Eighty-eight years ago today the illusive, illustrious, and ever-eccentric “High priest of bop” Thelonious Monk was born. In my opinion, Monk fits firmly in the middle of two of the mose important big threes of jazz. The first of these is the most individual jazz piano voices – Duke Ellington, Thelonious Monk, and Bill Evans. The other is the three great “M’s” of jazz – Mingus, Monk, and Miles. Furthermore, in my humble opinion, the natural flow of Monk’s chopped up city-syncopations and the off-kilter almost shattered lyricism of his melodic conception easily make him one of the most important composers in the long line of American compositional experimenters.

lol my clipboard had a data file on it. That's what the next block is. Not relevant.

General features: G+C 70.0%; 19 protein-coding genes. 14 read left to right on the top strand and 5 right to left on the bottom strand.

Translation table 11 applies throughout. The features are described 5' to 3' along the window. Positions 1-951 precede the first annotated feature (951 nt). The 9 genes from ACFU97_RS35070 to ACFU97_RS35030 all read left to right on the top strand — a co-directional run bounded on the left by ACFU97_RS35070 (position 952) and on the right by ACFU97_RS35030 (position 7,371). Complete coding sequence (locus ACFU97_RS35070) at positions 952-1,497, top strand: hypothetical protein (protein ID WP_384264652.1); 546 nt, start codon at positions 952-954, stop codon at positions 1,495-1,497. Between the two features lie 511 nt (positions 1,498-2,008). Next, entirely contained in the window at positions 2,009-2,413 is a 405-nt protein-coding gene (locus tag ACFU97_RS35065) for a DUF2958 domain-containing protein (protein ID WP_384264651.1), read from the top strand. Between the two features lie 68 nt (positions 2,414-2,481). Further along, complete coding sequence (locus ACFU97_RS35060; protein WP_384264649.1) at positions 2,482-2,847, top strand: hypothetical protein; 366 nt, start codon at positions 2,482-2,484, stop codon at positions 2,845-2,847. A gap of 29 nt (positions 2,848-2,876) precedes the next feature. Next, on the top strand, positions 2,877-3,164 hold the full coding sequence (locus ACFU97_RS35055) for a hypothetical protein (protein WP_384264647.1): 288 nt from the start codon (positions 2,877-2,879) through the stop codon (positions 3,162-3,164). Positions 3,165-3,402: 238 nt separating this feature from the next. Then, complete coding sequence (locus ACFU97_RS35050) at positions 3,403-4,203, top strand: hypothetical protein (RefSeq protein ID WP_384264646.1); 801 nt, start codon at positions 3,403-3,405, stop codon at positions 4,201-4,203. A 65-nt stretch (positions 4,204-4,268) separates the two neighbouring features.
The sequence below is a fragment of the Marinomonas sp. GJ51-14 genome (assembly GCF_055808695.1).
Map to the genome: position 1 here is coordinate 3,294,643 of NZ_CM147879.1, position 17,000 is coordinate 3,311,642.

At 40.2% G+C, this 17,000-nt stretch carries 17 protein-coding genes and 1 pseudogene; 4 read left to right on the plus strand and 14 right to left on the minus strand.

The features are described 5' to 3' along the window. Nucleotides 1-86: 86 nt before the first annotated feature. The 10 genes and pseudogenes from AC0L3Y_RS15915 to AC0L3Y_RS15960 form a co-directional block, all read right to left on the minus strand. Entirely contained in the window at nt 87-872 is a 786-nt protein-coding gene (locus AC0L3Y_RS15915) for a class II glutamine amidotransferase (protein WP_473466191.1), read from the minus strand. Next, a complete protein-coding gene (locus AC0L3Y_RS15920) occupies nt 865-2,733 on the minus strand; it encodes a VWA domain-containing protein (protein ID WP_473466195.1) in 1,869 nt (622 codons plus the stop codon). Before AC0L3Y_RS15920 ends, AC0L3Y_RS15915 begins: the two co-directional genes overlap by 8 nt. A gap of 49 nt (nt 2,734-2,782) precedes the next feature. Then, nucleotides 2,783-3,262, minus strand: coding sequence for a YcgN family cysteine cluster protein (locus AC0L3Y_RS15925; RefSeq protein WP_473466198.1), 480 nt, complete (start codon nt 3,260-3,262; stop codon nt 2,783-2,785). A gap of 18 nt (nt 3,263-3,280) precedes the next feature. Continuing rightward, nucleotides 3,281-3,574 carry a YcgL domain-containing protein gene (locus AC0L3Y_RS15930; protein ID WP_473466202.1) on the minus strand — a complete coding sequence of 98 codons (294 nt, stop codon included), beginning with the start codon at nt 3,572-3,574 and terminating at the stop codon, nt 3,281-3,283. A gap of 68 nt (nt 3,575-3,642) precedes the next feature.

For those not familiar with Monk’s music I’d like to make a few recommendations from my iTunes selections for the day – the three great consecutive mid-50’s Riverside albums – Brilliant Corners (highlights being the every quirky title track, “Pannonica” with Monk’s brilliant céleste playing, and “Bemsha Swing” complete with jazz timpanis), Monk Himself (Monk’s originality is never clearer than when he plays alone), and Monk’s Music (which features a great selection of tunes and the two greats from different generations of tenor saxophone playing – Coleman Hawkins and John Coltrane).